Juno: No False Notes

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Doanne Gregory / Fox Searchlight

Ellen Page and Olivia Thirlby in Juno

Juno MacGuff (Ellen Page) is a not entirely unfamiliar paradox: one of those teenagers who knows less about the world than she thinks she does, but more about it than the adult world credits her with understanding. You're never quite sure which Juno you're trying to reason with, the innocent idealist or the shrewdly appraising demi-adult, especially since she offers all opinions in the same tone of voice — brisk, brusque, funny and very often dismissive of our pieties.

When we meet her, Juno is, as people used to say, "in trouble." By which they mean, not to put too fine a point on it, knocked up. This is not the result of a mad passion for Paulie Bleeker (Michael Cera). She seems to like him all right, but mostly, we gather, she undertook sex more or less in the spirit of experiment. And because it was just time for her to get that little matter out of the way.

Antenna aquiver for false notes, she checks in at the abortion clinic and doesn't like its casually clinical attitude. This kid can hear false notes pitched too high for most human ears to discern. So she checks out the alternative press and finds an ad placed by a couple seeking adoption. The Lorings (Jennifer Garner and Jason Bateman) are rich, welcoming and ostensibly eager for the fulfillment their biology has denied them. OK, she's a little uptight, and underneath his charm there's something elusive about him. But still, given the limited alternatives available to Juno they qualify as godsends.

He turns out to be more of a plot point than a character. His wealth derives from composing commercial jingles, but his heart belongs to his former ambitions to be guitarist in a rock band. But the chaste attraction that springs up between him and Juno, and his defection from his marriage, which briefly jeopardizes the adoption, turn out to be rather beside the movie's real point, which is to make us admire Juno's unconquerable spirit.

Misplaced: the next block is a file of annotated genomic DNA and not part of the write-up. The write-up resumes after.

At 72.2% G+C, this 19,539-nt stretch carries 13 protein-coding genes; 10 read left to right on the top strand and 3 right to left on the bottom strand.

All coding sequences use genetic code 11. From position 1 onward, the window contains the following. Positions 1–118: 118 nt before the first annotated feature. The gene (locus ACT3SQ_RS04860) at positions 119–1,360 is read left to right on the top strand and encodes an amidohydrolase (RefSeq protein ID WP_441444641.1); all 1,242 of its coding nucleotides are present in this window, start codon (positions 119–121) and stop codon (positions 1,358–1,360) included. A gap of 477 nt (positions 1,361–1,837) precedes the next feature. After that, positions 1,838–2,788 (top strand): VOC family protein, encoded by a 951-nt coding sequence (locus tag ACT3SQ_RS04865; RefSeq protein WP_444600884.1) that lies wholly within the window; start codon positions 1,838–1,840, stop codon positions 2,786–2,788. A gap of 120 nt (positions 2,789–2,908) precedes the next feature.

Uh-oh — heartwarming, we mutter to ourselves. But there's something better than that about this kid and Ellen Page's performance in the role. There's something unself-consciously brave about the way she pushes her burgeoning belly through the school cafeteria, something very nice about the way her father (J.K. Simmons) and step-mother (Allison Janney) support her without losing their tartness (or their reality) in the process, something authentically sweet about the way her relationship with Paulie keeps believably developing. The screenwriter, Diablo Cody, knows the limits of this story and, better still, the limits of our patience for its sentimental possibilities, and Jason Reitman, the director, is also a cool operator. He's much more a wry observer than an over-eager manipulator of our emotions. One example: almost every time Juno is on the street, a team of uniformed runners goes jogging silently past. They symbolize, I suppose, the fact that there are other people in the world, lost in their own preoccupations, benignly indifferent to the issues absorbing Juno, absorbing us. It is a smart reminder that the story any fiction relates is arbitrarily chosen and dependent for its effect on the ability of its tellers to enlist our interest — no special pleading, no emotional cheap shots permitted.

In this effort Cody and Reitman are particularly blessed by Ellen Page's performance. She has a way of making her preternatural articulateness seem real rather than forced, a way of indicating her vulnerability without pressing us for sympathy. Hers is a lived-in character, perking along, tougher than she looks, naturally funnier in speech and outlook than she probably knows. Juno is not a great movie; it does not have aspirations in that direction. But it is, in its little way, a truthful, engaging and welcome entertainment.